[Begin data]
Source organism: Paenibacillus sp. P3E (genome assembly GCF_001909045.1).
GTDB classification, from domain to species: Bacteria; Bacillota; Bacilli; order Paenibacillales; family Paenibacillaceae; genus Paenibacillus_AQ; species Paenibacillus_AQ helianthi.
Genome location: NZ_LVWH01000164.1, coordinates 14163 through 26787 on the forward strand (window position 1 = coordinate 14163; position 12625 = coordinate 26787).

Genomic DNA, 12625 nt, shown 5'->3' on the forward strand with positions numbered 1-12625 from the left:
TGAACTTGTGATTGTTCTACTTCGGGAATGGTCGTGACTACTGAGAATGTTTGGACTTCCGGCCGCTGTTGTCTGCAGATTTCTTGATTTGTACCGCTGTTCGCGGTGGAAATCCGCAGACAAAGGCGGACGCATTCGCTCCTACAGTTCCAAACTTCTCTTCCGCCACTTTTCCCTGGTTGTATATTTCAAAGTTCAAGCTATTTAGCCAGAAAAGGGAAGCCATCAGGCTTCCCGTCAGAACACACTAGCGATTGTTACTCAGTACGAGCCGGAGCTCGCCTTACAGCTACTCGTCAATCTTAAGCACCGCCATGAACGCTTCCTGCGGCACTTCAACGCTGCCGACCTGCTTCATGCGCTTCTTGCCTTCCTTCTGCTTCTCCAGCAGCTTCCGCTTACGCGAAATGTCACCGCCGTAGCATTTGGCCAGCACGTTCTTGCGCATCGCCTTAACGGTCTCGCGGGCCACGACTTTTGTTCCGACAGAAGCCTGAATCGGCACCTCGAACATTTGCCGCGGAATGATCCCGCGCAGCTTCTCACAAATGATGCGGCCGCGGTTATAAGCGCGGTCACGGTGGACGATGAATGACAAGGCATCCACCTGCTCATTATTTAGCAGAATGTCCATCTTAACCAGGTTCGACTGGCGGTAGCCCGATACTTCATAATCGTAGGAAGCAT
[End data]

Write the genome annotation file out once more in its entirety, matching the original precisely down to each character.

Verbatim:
Source organism: Paenibacillus sp. P3E (genome assembly GCF_001909045.1).
GTDB classification, from domain to species: Bacteria; Bacillota; Bacilli; order Paenibacillales; family Paenibacillaceae; genus Paenibacillus_AQ; species Paenibacillus_AQ helianthi.
Genome location: NZ_LVWH01000164.1, coordinates 14163 through 26787 on the forward strand (window position 1 = coordinate 14163; position 12625 = coordinate 26787).

Genomic DNA, 12625 nt, shown 5'->3' on the forward strand with positions numbered 1-12625 from the left:
TGAACTTGTGATTGTTCTACTTCGGGAATGGTCGTGACTACTGAGAATGTTTGGACTTCCGGCCGCTGTTGTCTGCAGATTTCTTGATTTGTACCGCTGTTCGCGGTGGAAATCCGCAGACAAAGGCGGACGCATTCGCTCCTACAGTTCCAAACTTCTCTTCCGCCACTTTTCCCTGGTTGTATATTTCAAAGTTCAAGCTATTTAGCCAGAAAAGGGAAGCCATCAGGCTTCCCGTCAGAACACACTAGCGATTGTTACTCAGTACGAGCCGGAGCTCGCCTTACAGCTACTCGTCAATCTTAAGCACCGCCATGAACGCTTCCTGCGGCACTTCAACGCTGCCGACCTGCTTCATGCGCTTCTTGCCTTCCTTCTGCTTCTCCAGCAGCTTCCGCTTACGCGAAATGTCACCGCCGTAGCATTTGGCCAGCACGTTCTTGCGCATCGCCTTAACGGTCTCGCGGGCCACGACTTTTGTTCCGACAGAAGCCTGAATCGGCACCTCGAACATTTGCCGCGGAATGATCCCGCGCAGCTTCTCACAAATGATGCGGCCGCGGTTATAAGCGCGGTCACGGTGGACGATGAATGACAAGGCATCCACCTGCTCATTATTTAGCAGAATGTCCATCTTAACCAGGTTCGACTGGCGGTAGCCCGATACTTCATAATCGTAGGAAGCAT